Radicalism for the Rest of Us

On Saturday mornings, my wife and I usually turn on the public access channels available in our area. They’re usually pretty wholesome and give us something to relax to that doesn’t suck us down into the depths of social media. Well, a few weeks ago, a Bible study started playing. It’s no secret that, in my household, we’re conservative Christians. So, when this guy on the TV started waffling about women’s ordination, my wife reacted loudly. “He’s about to say, ‘The Bible doesn’t really say women can’t be pastors!’ It’s so irritating.” I said we should hear him out; he might have actually have a good argument. My wife said, “How is it that you can be so calm and objective about this stuff?”

That got me thinking. Am I really calm and objective with people I disagree with? Yes, I think so, but I don’t think this has anything to do with my personal character or fortitude. It’s a skill I’ve trained in myself (or rather a set of presuppositions I’ve trained out of myself). The difference is that I’ve become comfortable with radical ideas.

Everyone’s a Radical

For those of us who have grown up in liberal societies, there’s this gut reaction against radical ideas. By “radical,” I don’t mean “extreme” (although certainly many “radical” ideas are also extreme). I mean radical in the etymological sense of the word, i.e., coming from the root. Radical ideas are those perspectives which strike at the core presuppositions we hold. In order to get at the root of things, we have to move some dirt, but when we’re the ones planted in that dirt, it feels like death to be ripped out of it. So instead of really getting down to the core of our beliefs, we dig our feet in and assume we’re right.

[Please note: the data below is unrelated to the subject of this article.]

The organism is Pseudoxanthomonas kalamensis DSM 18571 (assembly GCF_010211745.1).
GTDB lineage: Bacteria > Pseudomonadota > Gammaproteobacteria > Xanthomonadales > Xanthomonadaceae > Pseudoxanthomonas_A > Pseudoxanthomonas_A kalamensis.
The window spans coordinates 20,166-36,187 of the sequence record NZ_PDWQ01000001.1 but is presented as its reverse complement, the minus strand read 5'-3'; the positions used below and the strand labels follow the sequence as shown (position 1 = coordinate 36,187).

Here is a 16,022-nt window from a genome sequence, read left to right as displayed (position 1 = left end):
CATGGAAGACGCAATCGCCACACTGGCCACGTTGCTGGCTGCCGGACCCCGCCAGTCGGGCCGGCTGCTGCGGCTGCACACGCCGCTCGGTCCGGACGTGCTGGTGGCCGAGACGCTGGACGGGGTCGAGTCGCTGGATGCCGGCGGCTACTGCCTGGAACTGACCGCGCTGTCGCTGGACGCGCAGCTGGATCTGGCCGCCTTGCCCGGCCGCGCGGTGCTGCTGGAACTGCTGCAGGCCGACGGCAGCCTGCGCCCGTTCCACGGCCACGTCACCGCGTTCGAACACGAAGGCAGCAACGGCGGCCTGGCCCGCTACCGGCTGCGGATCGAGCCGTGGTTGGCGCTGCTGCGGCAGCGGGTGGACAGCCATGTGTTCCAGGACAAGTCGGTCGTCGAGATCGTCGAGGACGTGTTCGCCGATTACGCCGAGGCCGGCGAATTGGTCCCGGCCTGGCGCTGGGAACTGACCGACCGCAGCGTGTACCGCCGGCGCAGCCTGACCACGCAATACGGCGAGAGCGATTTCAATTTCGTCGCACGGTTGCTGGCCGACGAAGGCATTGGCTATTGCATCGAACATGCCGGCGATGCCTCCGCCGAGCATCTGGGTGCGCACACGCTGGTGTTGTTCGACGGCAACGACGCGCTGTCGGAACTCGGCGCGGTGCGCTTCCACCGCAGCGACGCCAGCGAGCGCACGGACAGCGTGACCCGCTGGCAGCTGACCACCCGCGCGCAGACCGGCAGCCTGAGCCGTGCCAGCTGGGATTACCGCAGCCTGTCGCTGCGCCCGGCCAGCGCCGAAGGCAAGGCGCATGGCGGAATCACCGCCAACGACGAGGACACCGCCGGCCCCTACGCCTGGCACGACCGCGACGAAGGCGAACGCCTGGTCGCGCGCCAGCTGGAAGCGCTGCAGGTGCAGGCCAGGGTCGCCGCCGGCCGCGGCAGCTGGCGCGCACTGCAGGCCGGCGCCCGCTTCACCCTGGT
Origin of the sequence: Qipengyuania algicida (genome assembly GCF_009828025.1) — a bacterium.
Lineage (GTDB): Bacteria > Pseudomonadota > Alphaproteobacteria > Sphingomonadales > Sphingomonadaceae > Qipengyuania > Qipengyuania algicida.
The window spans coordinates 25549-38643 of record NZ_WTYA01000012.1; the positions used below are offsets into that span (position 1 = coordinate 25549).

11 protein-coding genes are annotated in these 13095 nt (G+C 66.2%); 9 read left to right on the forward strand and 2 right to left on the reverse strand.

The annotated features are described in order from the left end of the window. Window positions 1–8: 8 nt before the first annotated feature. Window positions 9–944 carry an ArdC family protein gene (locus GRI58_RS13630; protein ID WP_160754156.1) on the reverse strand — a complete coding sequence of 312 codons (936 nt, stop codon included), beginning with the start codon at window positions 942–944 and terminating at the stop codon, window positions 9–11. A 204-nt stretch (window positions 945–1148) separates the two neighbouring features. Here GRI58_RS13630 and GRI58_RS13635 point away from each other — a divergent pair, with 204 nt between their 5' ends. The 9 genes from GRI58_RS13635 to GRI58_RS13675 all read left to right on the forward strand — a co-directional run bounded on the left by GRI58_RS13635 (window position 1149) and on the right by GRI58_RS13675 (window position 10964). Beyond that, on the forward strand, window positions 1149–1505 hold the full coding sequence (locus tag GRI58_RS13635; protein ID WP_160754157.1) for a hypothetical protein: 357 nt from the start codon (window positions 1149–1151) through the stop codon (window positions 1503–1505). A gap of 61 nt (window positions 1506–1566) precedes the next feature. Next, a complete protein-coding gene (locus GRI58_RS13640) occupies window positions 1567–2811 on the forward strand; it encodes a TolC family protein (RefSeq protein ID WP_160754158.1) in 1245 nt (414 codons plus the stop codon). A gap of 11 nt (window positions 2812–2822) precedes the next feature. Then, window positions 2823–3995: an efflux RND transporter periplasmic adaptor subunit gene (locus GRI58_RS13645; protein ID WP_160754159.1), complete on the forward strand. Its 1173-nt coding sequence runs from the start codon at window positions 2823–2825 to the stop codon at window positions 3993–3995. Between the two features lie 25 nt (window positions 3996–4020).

This helps to explain the phenomenon of the “New Right.” In reality, the New Right is just the center of twenty years ago. (If you’re feeling adventurous, look up Joe Bidens views on sexuality from 2008.) America’s new political right is not made up of conservatives at all. Donald Trump and Dave Rubin are not conservatives; they’re reactionary radicals. I don’t mean this in the sense that the progressive left means it. Instead, I mean to say that they are firmly planted in the ideological soil of the liberal order. The so-called “extreme” behavior of this camp is only a result of the ground shifting beneath them. The world they were created in is not the world they live in anymore, and it’s produced a fight or flight response.

The point is this: everyone is a radical.

Two Kinds of Redpill

The cool kids these days talk about being redpilled. I can discern roughly two meanings of this phrase.

First, to be redpilled may simply mean to become more conservative. This is what I often see with leftists. As the progressive left gets more extreme, they get uncomfortable. For a while, they may go along with the “progress,” but it’s only superficial. They want to continue to identify with the agents of progress, the right side of history, but then they reach a breaking point. The extreme left starts to pull them in a direction that challenges their core presuppositions. In response, they recoil back to where they were a few years (or months or weeks) earlier. Bari Weiss is one example of this. A move like this looks a lot like a move to the right, but these people have not changed any of their core beliefs. They are radically the same as they’ve always been.